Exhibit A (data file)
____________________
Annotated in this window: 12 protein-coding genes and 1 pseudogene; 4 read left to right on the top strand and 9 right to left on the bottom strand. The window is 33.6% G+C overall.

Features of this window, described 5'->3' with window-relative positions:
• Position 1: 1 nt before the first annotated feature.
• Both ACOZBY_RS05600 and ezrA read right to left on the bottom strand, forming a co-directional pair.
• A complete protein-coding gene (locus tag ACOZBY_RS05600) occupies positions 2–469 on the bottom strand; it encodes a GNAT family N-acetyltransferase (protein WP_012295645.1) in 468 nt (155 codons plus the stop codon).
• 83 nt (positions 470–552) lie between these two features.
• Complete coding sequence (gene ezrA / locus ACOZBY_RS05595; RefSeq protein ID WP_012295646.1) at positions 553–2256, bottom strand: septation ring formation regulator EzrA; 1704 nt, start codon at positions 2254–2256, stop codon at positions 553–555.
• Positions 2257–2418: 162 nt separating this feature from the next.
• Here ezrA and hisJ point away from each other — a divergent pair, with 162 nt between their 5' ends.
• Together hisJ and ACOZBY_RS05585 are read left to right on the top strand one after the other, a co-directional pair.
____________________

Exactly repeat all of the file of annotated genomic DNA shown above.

Annotated in this window: 12 protein-coding genes and 1 pseudogene; 4 read left to right on the top strand and 9 right to left on the bottom strand. The window is 33.6% G+C overall.

Features of this window, described 5'->3' with window-relative positions:
• Position 1: 1 nt before the first annotated feature.
• Both ACOZBY_RS05600 and ezrA read right to left on the bottom strand, forming a co-directional pair.
• A complete protein-coding gene (locus tag ACOZBY_RS05600) occupies positions 2–469 on the bottom strand; it encodes a GNAT family N-acetyltransferase (protein WP_012295645.1) in 468 nt (155 codons plus the stop codon).
• 83 nt (positions 470–552) lie between these two features.
• Complete coding sequence (gene ezrA / locus ACOZBY_RS05595; RefSeq protein ID WP_012295646.1) at positions 553–2256, bottom strand: septation ring formation regulator EzrA; 1704 nt, start codon at positions 2254–2256, stop codon at positions 553–555.
• Positions 2257–2418: 162 nt separating this feature from the next.
• Here ezrA and hisJ point away from each other — a divergent pair, with 162 nt between their 5' ends.
• Together hisJ and ACOZBY_RS05585 are read left to right on the top strand one after the other, a co-directional pair.